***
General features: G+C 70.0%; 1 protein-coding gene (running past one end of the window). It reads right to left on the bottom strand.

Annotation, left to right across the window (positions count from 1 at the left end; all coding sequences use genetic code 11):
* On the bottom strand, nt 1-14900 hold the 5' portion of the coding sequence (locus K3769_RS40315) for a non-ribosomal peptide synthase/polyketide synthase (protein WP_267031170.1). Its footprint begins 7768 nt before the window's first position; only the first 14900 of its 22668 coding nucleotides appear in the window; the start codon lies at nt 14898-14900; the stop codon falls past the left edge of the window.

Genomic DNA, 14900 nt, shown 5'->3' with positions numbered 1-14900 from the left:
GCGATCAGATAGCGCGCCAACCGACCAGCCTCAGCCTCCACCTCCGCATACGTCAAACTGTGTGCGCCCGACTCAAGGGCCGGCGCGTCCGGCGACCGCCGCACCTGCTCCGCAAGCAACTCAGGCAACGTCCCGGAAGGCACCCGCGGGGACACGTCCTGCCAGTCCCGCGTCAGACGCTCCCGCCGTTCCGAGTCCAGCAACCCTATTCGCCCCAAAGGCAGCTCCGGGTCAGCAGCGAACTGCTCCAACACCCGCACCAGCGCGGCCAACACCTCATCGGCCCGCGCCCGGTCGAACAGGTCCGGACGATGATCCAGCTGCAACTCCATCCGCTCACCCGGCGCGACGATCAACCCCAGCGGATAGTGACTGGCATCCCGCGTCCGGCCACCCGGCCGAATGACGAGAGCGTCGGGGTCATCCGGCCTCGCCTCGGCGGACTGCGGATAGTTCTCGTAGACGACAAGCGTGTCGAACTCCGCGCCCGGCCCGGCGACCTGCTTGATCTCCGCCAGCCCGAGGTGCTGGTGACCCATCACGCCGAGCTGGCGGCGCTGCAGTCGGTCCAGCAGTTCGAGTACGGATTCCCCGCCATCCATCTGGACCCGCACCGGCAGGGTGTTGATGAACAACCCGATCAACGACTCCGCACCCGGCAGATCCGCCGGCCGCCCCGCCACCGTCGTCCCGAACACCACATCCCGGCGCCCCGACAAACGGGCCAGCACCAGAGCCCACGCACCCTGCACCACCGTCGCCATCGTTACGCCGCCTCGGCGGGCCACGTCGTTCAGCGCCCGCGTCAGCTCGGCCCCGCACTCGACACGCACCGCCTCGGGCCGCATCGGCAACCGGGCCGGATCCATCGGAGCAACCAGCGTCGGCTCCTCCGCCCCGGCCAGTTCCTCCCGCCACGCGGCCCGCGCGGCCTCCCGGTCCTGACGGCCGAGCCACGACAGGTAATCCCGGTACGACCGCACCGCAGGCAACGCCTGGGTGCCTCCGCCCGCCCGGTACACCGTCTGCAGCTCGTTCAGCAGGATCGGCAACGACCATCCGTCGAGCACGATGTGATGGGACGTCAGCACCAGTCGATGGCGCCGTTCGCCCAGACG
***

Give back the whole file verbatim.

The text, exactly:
General features: G+C 70.0%; 1 protein-coding gene (running past one end of the window). It reads right to left on the bottom strand.

Annotation, left to right across the window (positions count from 1 at the left end; all coding sequences use genetic code 11):
* On the bottom strand, nt 1-14900 hold the 5' portion of the coding sequence (locus K3769_RS40315) for a non-ribosomal peptide synthase/polyketide synthase (protein WP_267031170.1). Its footprint begins 7768 nt before the window's first position; only the first 14900 of its 22668 coding nucleotides appear in the window; the start codon lies at nt 14898-14900; the stop codon falls past the left edge of the window.

Genomic DNA, 14900 nt, shown 5'->3' with positions numbered 1-14900 from the left:
GCGATCAGATAGCGCGCCAACCGACCAGCCTCAGCCTCCACCTCCGCATACGTCAAACTGTGTGCGCCCGACTCAAGGGCCGGCGCGTCCGGCGACCGCCGCACCTGCTCCGCAAGCAACTCAGGCAACGTCCCGGAAGGCACCCGCGGGGACACGTCCTGCCAGTCCCGCGTCAGACGCTCCCGCCGTTCCGAGTCCAGCAACCCTATTCGCCCCAAAGGCAGCTCCGGGTCAGCAGCGAACTGCTCCAACACCCGCACCAGCGCGGCCAACACCTCATCGGCCCGCGCCCGGTCGAACAGGTCCGGACGATGATCCAGCTGCAACTCCATCCGCTCACCCGGCGCGACGATCAACCCCAGCGGATAGTGACTGGCATCCCGCGTCCGGCCACCCGGCCGAATGACGAGAGCGTCGGGGTCATCCGGCCTCGCCTCGGCGGACTGCGGATAGTTCTCGTAGACGACAAGCGTGTCGAACTCCGCGCCCGGCCCGGCGACCTGCTTGATCTCCGCCAGCCCGAGGTGCTGGTGACCCATCACGCCGAGCTGGCGGCGCTGCAGTCGGTCCAGCAGTTCGAGTACGGATTCCCCGCCATCCATCTGGACCCGCACCGGCAGGGTGTTGATGAACAACCCGATCAACGACTCCGCACCCGGCAGATCCGCCGGCCGCCCCGCCACCGTCGTCCCGAACACCACATCCCGGCGCCCCGACAAACGGGCCAGCACCAGAGCCCACGCACCCTGCACCACCGTCGCCATCGTTACGCCGCCTCGGCGGGCCACGTCGTTCAGCGCCCGCGTCAGCTCGGCCCCGCACTCGACACGCACCGCCTCGGGCCGCATCGGCAACCGGGCCGGATCCATCGGAGCAACCAGCGTCGGCTCCTCCGCCCCGGCCAGTTCCTCCCGCCACGCGGCCCGCGCGGCCTCCCGGTCCTGACGGCCGAGCCACGACAGGTAATCCCGGTACGACCGCACCGCAGGCAACGCCTGGGTGCCTCCGCCCGCCCGGTACACCGTCTGCAGCTCGTTCAGCAGGATCGGCAACGACCATCCGTCGAGCACGATGTGATGGGACGTCAGCACCAGTCGATGGCGCCGTTCGCCCAGACG